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Pat Bolland (left) and Alex Pierson co-host 'The Roundtable' weekday mornings on Sun News Network.Sun News Network

When Sun News Network launched in 2011, we were told in defiant tones that it would never stoop to the level of other networks and demand what is known as mandatory carriage on Canadian cable TV networks. Obliging cable providers to include Sun News in their basic cable packages, which would cost cable clients an additional $4 or so per year, was tantamount to a "tax," its spokesman said at the time. No way would the outsider, jingoistic, truth-telling, free-market-loving Sun News ask for a handout from hard-working Canadians. Now it is asking for a handout from hard-working Canadians. Welcome to Canada, Sun News Network. You may find you like it here.

The Canadian Radio-television and Telecommunications Commission (CRTC) is currently accepting requests for mandatory carriage, prompting Sun News Network to apply. Both the network and the Sun Media newspaper chain are asking for public support in the form of a petition and a letter-writing campaign to the CRTC. Sun News Network personalities have been recruited to talk incessantly on-air and in videos about their employers' changing business-model needs, framing it as a free-speech issue while the national anthem plays solemnly in the background. Sun Media has gone as far as to place an advertisement for its campaign in some of its newspapers on their editorial pages, a space usually reserved for fierce denunciations of government interference.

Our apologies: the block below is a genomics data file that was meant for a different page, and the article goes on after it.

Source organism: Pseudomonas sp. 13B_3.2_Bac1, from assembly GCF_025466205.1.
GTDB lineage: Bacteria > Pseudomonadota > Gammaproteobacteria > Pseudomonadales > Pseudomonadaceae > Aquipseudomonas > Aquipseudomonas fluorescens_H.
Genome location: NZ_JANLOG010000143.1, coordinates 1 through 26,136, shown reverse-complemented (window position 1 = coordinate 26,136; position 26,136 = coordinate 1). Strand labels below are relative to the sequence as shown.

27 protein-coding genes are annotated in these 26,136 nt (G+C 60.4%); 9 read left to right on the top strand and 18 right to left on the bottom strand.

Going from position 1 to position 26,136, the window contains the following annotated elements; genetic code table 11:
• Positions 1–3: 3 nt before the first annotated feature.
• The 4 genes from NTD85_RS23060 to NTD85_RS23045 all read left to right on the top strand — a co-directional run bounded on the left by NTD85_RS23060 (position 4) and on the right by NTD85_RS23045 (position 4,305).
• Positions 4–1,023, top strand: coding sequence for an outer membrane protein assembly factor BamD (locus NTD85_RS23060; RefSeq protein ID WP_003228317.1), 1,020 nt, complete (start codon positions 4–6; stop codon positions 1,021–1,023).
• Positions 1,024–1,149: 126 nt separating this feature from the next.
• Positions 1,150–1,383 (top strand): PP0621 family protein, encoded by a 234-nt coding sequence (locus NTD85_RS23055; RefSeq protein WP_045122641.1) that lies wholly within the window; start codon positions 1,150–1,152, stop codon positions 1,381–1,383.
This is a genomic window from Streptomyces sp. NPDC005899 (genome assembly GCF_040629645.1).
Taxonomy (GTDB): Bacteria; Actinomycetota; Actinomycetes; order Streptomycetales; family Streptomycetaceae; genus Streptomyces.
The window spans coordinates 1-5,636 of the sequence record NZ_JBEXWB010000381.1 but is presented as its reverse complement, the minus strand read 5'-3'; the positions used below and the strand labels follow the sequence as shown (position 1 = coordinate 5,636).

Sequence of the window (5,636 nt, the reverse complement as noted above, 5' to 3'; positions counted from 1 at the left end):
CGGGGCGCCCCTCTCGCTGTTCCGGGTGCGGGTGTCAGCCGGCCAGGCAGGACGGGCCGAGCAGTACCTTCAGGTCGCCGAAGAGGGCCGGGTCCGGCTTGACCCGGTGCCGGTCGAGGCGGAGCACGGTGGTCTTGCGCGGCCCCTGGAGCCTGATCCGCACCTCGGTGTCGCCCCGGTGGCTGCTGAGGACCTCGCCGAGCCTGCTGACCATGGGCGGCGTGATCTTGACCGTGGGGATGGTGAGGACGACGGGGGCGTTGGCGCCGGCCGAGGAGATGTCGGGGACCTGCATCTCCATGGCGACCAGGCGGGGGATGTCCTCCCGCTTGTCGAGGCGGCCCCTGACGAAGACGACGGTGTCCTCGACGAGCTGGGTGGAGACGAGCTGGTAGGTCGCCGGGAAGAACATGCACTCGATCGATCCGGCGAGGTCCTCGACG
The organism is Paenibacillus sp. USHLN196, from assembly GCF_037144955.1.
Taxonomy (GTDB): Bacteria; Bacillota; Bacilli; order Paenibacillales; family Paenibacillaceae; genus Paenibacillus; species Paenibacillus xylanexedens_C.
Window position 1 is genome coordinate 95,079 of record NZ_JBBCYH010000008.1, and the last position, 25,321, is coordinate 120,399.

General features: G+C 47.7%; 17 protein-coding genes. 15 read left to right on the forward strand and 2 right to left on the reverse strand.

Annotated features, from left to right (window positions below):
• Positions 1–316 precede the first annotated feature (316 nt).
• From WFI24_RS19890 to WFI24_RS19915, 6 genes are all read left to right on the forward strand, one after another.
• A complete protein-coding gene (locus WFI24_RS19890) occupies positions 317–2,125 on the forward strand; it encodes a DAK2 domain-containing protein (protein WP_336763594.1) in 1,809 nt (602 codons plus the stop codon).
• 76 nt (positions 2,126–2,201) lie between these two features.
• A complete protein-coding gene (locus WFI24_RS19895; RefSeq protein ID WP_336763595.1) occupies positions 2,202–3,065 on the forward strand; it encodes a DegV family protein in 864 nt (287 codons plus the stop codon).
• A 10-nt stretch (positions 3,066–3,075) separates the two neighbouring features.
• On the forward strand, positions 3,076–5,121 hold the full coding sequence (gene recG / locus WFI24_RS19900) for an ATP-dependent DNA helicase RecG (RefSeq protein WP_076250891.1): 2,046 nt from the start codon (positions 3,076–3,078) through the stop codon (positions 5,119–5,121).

Overlooked in the gleeful hand-wringing of Sun News critics delighted by the network's pragmatic conversion to statism is that this is not the first time the network has asked for mandatory carriage. Its owner, Quebecor, originally requested a Category 1 licence, which would have included mandatory carriage for three years. The CRTC turned down the request, so Quebecor settled for a Category 2 licence and seemed quite proud to have done so at the time.

To recap, as they say on television: Sun News Network wanted mandatory carriage, then said it would never resort to such a low tactic as asking for mandatory carriage after it was told it couldn't have it, and is now begging Canadians to support its request for mandatory carriage on the grounds that the CRTC is stifling debate.

Of course, had the network reached enough viewers to be profitable without mandatory carriage, today it would be crowing that it had pulled itself up by its rugged Canadian bootstraps and succeeded without a handout from the government. Instead it is whining about free speech. It's not a pretty sight, but it does feel rather Canadian.